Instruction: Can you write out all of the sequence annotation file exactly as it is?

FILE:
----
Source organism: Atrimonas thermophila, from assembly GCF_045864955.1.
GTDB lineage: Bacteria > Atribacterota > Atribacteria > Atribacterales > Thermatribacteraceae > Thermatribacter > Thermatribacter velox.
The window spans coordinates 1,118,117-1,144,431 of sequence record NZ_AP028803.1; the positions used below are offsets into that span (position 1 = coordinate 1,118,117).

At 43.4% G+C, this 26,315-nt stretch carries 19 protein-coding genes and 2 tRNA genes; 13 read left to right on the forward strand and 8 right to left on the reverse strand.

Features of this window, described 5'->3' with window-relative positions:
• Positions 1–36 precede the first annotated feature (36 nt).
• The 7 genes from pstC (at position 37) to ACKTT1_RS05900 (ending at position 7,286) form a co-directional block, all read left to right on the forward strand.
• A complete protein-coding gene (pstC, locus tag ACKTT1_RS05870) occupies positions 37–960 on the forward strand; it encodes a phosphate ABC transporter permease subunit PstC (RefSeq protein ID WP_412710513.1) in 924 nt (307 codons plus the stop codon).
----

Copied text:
Source organism: Atrimonas thermophila, from assembly GCF_045864955.1.
GTDB lineage: Bacteria > Atribacterota > Atribacteria > Atribacterales > Thermatribacteraceae > Thermatribacter > Thermatribacter velox.
The window spans coordinates 1,118,117-1,144,431 of sequence record NZ_AP028803.1; the positions used below are offsets into that span (position 1 = coordinate 1,118,117).

At 43.4% G+C, this 26,315-nt stretch carries 19 protein-coding genes and 2 tRNA genes; 13 read left to right on the forward strand and 8 right to left on the reverse strand.

Features of this window, described 5'->3' with window-relative positions:
• Positions 1–36 precede the first annotated feature (36 nt).
• The 7 genes from pstC (at position 37) to ACKTT1_RS05900 (ending at position 7,286) form a co-directional block, all read left to right on the forward strand.
• A complete protein-coding gene (pstC, locus tag ACKTT1_RS05870) occupies positions 37–960 on the forward strand; it encodes a phosphate ABC transporter permease subunit PstC (RefSeq protein ID WP_412710513.1) in 924 nt (307 codons plus the stop codon).